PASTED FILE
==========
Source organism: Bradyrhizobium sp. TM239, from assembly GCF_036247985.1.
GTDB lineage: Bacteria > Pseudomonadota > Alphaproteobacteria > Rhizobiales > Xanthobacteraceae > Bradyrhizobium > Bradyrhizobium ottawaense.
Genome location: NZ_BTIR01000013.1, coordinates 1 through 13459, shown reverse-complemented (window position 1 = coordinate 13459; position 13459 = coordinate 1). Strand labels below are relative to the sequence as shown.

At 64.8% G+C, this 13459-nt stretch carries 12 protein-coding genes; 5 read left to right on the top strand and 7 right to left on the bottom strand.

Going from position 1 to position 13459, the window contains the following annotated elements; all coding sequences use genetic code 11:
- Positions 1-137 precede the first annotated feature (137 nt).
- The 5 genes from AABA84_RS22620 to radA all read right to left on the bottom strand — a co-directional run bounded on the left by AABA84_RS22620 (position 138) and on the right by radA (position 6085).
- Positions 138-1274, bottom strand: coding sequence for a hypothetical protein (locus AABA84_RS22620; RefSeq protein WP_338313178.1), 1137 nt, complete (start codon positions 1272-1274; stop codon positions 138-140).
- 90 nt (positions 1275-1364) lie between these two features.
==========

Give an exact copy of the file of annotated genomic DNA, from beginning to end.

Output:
Source organism: Bradyrhizobium sp. TM239, from assembly GCF_036247985.1.
GTDB lineage: Bacteria > Pseudomonadota > Alphaproteobacteria > Rhizobiales > Xanthobacteraceae > Bradyrhizobium > Bradyrhizobium ottawaense.
Genome location: NZ_BTIR01000013.1, coordinates 1 through 13459, shown reverse-complemented (window position 1 = coordinate 13459; position 13459 = coordinate 1). Strand labels below are relative to the sequence as shown.

At 64.8% G+C, this 13459-nt stretch carries 12 protein-coding genes; 5 read left to right on the top strand and 7 right to left on the bottom strand.

Going from position 1 to position 13459, the window contains the following annotated elements; all coding sequences use genetic code 11:
- Positions 1-137 precede the first annotated feature (137 nt).
- The 5 genes from AABA84_RS22620 to radA all read right to left on the bottom strand — a co-directional run bounded on the left by AABA84_RS22620 (position 138) and on the right by radA (position 6085).
- Positions 138-1274, bottom strand: coding sequence for a hypothetical protein (locus AABA84_RS22620; RefSeq protein WP_338313178.1), 1137 nt, complete (start codon positions 1272-1274; stop codon positions 138-140).
- 90 nt (positions 1275-1364) lie between these two features.